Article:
Above the emblem, apart from the symbols that comprise it, are the Sanskrit letters of the sacred word “AUM.” This depicts the One in Three, the Trinity. There is also the idea of the creative Word or Logos sounding throughout and sustaining the universe: “In the beginning was the Word, and the Word was with God, and the Word was God.”
The serpent is the timeless symbol of the highest spiritual wisdom. Swallowing its tail, it is a symbol of regeneration. It is the self-born, the circle of infinite wisdom, life and immortality. The circle itself is an ancient symbol of eternity and represents the Absolute, the unmanifested universe containing the potentials of all form. As representative of the infinite sphere, the “world egg” of archaic cosmology, this symbol is found in every world religion and philosophy.
Placed here at the head of the serpent, it is another of the numerous forms in which the cross is found. It is the fiery cross, with arms of whirling flames revolving clockwise which represent the tremendous energies of nature incessantly creating and dissolving the forms through which the evolutionary process takes place. In religions which recognize three aspects of deity or Logos, the swastika is associated with the third aspect, the Third Person of the Trinity, who is the Creator: Brahma in Hinduism and the Holy Ghost, or Spirit, in Christianity. Again, spirit and matter are represented by the two lines forming the cross, and the four hooks suggest the motion of the revolving cycles. Applied to humanity, this figure shows us as the link between heaven and earth, one hand pointing toward heaven and the other towards earth.
The Interlaced Triangles
Often called the Double Triangle and known in the Hebrew religion as the Seal of Solomon or the Star of David, it symbolizes the three facets of the manifestation which is known as the Trinity in various religions. It is personified in Christianity as God the Father, God the Son, and God the Holy Ghost; in Hinduism as Shiva, Vishnu, and Brahma. The darker of the two triangles, which is downward pointing, and the higher one, which is upward pointing, symbolize respectively the descent of the presence of God into matter and its ascent out of matter into spirit. It is the perpetual opposition between the light and the dark forces in nature and in man. Surrounding the emblem runs the motto of the Theosophical Society, ‘There is no Religion Higher than Truth.’ Truth is the quest of every Theosophist, whatever their faith, and every great religion reflects in some measure the light of the one eternal and spiritual wisdom.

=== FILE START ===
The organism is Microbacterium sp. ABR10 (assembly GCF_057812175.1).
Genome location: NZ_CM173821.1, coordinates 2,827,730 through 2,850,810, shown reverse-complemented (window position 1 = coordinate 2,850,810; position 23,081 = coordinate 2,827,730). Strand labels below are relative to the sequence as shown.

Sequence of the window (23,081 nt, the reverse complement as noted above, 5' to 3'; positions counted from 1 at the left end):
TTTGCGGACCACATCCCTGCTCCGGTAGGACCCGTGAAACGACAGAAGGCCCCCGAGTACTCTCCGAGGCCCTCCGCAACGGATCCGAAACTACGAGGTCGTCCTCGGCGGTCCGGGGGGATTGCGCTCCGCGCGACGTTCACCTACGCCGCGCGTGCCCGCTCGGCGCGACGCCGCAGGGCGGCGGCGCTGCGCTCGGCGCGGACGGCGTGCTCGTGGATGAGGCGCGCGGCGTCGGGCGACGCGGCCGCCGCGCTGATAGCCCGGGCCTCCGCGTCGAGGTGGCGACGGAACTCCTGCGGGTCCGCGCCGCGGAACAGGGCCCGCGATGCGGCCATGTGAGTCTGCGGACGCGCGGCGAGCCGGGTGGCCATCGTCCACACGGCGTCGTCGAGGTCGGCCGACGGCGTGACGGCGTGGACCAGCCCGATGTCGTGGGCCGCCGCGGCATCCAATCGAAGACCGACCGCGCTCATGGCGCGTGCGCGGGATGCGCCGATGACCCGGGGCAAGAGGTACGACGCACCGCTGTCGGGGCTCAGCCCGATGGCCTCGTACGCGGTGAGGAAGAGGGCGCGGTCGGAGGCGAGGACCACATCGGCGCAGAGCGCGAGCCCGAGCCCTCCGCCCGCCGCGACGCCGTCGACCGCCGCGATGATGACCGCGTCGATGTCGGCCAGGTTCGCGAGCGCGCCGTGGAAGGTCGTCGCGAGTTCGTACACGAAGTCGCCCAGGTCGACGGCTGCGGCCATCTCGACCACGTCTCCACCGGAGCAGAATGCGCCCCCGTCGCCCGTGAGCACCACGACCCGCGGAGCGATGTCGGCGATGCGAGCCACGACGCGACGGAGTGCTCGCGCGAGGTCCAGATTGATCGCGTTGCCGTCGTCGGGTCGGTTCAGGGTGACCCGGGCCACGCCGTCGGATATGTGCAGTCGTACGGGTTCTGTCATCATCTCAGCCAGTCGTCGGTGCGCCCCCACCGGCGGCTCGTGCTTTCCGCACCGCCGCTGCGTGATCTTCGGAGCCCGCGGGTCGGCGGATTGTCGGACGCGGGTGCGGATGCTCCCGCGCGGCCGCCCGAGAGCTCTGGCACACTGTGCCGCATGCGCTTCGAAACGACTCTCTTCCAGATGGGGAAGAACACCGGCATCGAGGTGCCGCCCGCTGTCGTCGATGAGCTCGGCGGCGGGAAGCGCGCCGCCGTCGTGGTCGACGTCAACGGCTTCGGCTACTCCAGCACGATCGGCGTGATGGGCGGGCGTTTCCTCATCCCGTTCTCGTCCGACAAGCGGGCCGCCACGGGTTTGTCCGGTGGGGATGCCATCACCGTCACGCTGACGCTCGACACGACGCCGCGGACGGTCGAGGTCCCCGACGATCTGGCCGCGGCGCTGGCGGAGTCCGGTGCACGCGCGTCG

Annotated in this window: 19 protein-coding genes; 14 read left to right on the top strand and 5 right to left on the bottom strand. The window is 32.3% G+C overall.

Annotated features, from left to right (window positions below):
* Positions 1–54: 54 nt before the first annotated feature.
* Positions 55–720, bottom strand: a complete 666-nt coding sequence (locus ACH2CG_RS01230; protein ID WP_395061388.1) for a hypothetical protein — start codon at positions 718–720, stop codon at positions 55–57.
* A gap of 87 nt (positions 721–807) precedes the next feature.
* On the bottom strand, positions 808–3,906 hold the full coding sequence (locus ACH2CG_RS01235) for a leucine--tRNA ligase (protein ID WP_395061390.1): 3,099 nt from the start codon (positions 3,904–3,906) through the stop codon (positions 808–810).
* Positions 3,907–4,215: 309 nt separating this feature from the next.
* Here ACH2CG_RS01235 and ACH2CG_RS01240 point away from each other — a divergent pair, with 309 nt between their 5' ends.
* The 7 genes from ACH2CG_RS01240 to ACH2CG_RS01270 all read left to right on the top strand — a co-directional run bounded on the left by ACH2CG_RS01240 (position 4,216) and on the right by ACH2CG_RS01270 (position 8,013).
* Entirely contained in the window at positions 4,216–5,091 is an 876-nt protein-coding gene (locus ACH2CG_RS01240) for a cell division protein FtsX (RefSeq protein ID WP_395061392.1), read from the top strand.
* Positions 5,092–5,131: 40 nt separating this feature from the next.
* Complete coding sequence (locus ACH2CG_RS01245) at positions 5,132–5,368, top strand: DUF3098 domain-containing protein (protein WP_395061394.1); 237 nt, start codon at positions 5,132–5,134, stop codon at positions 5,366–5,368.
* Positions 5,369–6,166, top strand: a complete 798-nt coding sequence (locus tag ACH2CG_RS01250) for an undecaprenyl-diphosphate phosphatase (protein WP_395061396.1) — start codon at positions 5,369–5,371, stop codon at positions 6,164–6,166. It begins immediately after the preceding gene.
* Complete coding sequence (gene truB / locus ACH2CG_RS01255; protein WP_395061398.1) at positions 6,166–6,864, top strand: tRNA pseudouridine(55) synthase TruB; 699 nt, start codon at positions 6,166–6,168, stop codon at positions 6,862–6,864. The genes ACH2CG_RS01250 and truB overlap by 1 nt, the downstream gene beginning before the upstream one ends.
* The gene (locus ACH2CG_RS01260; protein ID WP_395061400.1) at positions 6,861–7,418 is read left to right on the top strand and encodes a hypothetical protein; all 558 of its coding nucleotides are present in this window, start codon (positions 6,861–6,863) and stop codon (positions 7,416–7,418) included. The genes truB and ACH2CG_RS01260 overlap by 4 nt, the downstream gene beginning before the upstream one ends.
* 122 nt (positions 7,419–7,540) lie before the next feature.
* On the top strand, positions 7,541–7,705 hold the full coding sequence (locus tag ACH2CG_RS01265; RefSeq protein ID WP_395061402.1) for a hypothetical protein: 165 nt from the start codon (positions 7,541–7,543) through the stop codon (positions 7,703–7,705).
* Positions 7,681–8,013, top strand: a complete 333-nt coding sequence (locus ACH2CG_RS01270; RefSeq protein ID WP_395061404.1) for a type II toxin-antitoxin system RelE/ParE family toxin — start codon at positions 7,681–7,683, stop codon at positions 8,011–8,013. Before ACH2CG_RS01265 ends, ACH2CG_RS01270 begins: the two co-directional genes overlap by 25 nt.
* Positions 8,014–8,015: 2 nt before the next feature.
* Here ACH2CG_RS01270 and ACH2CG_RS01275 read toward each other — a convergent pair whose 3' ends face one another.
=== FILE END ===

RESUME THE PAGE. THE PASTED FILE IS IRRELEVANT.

The emblem as a whole symbolizes the Absolute, God transcendent and immanent, transcendent meaning that which is in and beyond creation in the AUM that overshadows the cycle of manifestation – the serpent, energized by the divine activity represented by the swastika. Within this field of manifestation, the linked triangles of spirit and matter enshrine the symbol of immortality, the ankh, God immanent, meaning that which is indwelling in all created form.
The above information is but a fraction of the great range and depth of meaning contained in the emblem of the Society. The study of its symbolism is almost inexhaustible. Those wishing to pursue this study in greater detail are referred to The Theosophical Seal by Arthur M. Coon. The Hastings Dictionary of Religion and Ethics also contains useful information on symbolism in general and on particular symbols.